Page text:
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Ethical Theory and Business Practice - Fundamental Concepts and Problems

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1) Morality and Ethical Theory

a) Distinguishes between morality, defined as the moral customs passed down from generation to generation, and ethical theory or moral philosophy which is defined as systematic reflection on the nature and justification of right action.

2) Morality and Prudence

a) Even though ethical behavior is often in a person or business's self interest, ethical behavior is not the same as self-interest or prudence.

b) Ethics and prudence do not always coincide in business.

3) Morality and Law

a) The law is not the sole repository of moral standards or values.

b) What is legally permissible is not necessarily ethical. So to, what is legally required is not necessarily ethical and illegal activity is not necessarily unethical.

4) The Rule of Conscience

a) Moral justification requires more than mere appeals to conscience.

5) Approaches to the Study of Morality and Ethical Theory

a) Descriptive: Factual description and explanation of moral behavior typical of the social sciences.

c) Conceptual: The study of major terms in ethics like rights, justice, and virtue.

b) Normative: The formulation and defense of basic moral norms and principles.

6) Relativism and Objectivity of Belief

a) Descriptive relativism: the claim that different cultures exhibit different moral norms or standards.

b) Ethical relativism: the claim that questions or right and wrong are relative to particular societies and that there are no objective moral standards.

c) Apparent disagreements regarding ethical issues are often attributable to different judgments rather than to different underlying moral principles. Even when the disagreements reflect differences in principles, this by itself is not a sufficient basis to reject the objectivity of beliefs. Furthermore, relativism is incompatible with core beliefs such as that slavery is wrong no matter what a culture may believe.

7) Moral Disagreements

a) Moral disagreements are genuine and common. In order to resolve moral conflicts it is necessary to make sure one has one's facts right.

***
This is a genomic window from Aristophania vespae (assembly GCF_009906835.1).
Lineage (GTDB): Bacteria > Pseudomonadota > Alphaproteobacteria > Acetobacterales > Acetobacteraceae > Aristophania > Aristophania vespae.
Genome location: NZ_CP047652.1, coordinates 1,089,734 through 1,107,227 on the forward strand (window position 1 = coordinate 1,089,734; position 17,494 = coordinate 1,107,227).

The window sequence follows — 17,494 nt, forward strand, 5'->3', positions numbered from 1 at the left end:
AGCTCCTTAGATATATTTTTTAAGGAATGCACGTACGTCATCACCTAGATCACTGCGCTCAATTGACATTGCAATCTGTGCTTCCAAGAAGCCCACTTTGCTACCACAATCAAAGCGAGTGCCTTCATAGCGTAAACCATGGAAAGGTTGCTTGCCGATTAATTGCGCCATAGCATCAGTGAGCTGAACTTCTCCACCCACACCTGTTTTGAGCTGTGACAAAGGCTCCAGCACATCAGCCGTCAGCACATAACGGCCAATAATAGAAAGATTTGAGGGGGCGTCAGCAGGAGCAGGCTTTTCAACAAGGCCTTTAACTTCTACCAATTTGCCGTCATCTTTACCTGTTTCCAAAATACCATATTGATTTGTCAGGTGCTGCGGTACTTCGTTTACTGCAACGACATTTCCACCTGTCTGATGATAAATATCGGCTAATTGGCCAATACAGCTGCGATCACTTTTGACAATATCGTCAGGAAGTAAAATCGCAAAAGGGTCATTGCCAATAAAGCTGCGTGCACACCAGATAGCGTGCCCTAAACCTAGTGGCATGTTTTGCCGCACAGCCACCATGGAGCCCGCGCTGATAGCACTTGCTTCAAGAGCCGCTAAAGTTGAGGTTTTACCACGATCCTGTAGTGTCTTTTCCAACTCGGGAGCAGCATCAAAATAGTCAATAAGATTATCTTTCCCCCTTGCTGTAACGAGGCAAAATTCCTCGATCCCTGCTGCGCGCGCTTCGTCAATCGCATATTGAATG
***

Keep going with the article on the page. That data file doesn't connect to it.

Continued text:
b) Moral disagreements can sometimes be helpfully clarified by obtaining definitional clarity regarding the concept at issue (e.g., affirmative action).

c) Examples and counterexamples can be utilized to shore up different points of view.

d) Reasoned analysis of arguments and positions, when done properly and without inappropriate emotion, is often the best means of resolving moral disagreements.

8) The Problem of Egoism

a) Psychological Egoism is the view that everyone always acts in their own perceived self-interest. This is a descriptive or explanatory claim and is thus susceptible to refutation via evidence of altruistic behavior. When egoists are presented with examples of altruistic behavior, such as a mother's devotion to her child or a soldier's devotion to his comrades, they normally retort that such actions are not really altruistic since the mother or soldier gets satisfaction from such actions. By replying in this way the egoist risks making the theory necessarily true.

b) Ethical egoism is the view that everyone ought to always act in their own self-interest. This is a normative claim, one that purports to identify the supreme principle of conduct. Since a society in which people follow basic rules such as keeping promises and not injuring others is typically in the self-interest of most people it makes sense to follow such rules, according to the ethical egoist, unless violating such rules is clearly in one's best interest. Here the egoist is recognizing that behavioral rules can help society avoid anarchy of the sort predicted by Hobbes.

c) Adam Smith is often invoked by defenders of egoism. According to Smith, the pursuit of self-interest tends to promote the overall welfare of society. These utilitarian results, if used to justify egoistic behavior, tend to support utilitarianism and not ethical egoism. Smith's defense of capitalism assumes not only the prudential pursuit of self-interest, but also the benevolent actions of individuals.


a) Utilitarian Theories

Utilitarian theories hold that the moral worth of actions or practices is determined by the consequences of the actions or practices. The view is most commonly associated with the work of Jeremy Bentham and John Stuart Mill. Mill defended the principle of utility that holds that actions are right or wrong insofar as they promote happiness or pain. He argued that morality taps a natural human tendency to be sensitive to the needs of others.

i) Utilitarianism is committed to the maximization of overall welfare in society.

ii) Bentham and Mill were hedonists who believed that only pleasure or happiness is intrinsically good. Utilitarians who believe in multiple intrinsically valuable goods are know as pluralists.

iii) Preference utilitarianism is the view that individual preference satisfaction should be maximized. It is an alternative to hedonist and pluralist utilitarianism and is the view held by most contemporary utilitarians. A problem with this view is that some preferences result in harm to others. If one's preferences are limited so as not to harm others, it is not clear that the resulting theory would rely entirely on preferences.

iv) Utilitarians are committed to mechanisms for measuring and comparing goods.

v) Independent of what conception of the good utilitarians hold



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